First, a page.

Higher intake of fruits, vegetables tied to fewer menopause symptoms
(HealthDay)—A diet rich in fruits and vegetables may lessen menopause symptoms, according to a study recently published in Menopause.
Maryam Safabakhsh, M.S.P.H., from Tehran University in Iran, and colleagues evaluated sociodemographic data, dietary intakes, anthropometric measures, and menopause symptoms among 393 postmenopausal women.
The researchers found that after adjusting for other factors, there was an inverse relationship between total fruit and vegetable intake and total menopause rating scale score (TMRSS; odds ratio [OR], 0.23) and somatic score (SS; OR, 0.30). The consumption of total fruits was significantly related to lower SS (OR, 0.27). Intake of citrus fruits was inversely associated with TMRSS (OR, 0.23) and SS (OR, 0.28). Higher urogenital score was associated with intakes of total fruits and vegetables (OR, 2.46), total vegetables (OR, 2.54), green leafy vegetables (OR, 3.59), dark yellow vegetables (OR, 2.28), other vegetables (OR, 5.23), and citrus fruits (OR, 4.35).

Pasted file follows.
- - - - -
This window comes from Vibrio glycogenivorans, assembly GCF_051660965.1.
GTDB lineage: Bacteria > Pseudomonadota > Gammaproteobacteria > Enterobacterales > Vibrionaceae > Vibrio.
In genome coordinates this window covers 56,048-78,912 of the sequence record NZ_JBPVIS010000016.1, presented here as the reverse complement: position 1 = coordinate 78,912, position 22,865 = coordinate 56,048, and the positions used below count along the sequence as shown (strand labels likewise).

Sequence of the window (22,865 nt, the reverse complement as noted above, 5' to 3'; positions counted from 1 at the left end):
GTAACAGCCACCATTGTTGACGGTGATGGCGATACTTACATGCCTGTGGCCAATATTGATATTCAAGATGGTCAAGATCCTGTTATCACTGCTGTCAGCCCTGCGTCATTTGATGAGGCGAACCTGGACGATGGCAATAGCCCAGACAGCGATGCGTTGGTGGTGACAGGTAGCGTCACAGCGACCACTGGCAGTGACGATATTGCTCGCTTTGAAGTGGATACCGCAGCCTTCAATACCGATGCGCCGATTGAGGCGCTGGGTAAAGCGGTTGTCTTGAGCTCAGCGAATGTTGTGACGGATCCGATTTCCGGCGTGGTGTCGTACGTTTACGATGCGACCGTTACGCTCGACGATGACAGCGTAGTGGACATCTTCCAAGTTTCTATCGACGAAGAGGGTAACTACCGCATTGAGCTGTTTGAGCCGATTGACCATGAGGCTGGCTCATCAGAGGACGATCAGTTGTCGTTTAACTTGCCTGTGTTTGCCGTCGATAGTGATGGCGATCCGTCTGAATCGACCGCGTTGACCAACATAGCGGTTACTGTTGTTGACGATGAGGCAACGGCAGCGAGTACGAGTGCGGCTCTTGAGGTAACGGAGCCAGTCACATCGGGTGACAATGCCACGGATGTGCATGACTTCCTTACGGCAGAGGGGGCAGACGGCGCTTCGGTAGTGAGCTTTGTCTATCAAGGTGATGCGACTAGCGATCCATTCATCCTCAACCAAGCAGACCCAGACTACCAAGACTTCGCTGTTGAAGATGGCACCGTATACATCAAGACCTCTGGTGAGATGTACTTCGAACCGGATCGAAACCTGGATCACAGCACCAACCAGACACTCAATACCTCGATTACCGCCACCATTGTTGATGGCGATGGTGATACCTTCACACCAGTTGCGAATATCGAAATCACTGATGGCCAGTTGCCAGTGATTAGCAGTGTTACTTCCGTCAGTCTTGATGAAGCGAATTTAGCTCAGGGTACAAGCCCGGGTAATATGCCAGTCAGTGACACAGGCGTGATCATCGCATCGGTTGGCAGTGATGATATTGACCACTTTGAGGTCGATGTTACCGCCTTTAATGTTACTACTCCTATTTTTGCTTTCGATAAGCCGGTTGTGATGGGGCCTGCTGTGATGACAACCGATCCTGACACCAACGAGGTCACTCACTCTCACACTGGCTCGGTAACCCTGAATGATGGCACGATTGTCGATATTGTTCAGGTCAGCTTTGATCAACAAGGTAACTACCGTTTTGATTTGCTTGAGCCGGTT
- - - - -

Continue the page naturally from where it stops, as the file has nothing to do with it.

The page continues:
"These results may lead to a basis for the development of nutritional interventions and dietary guidelines to prevent or reduce menopausal symptoms," the authors write. "However, further investigation is warranted to confirm the findings."
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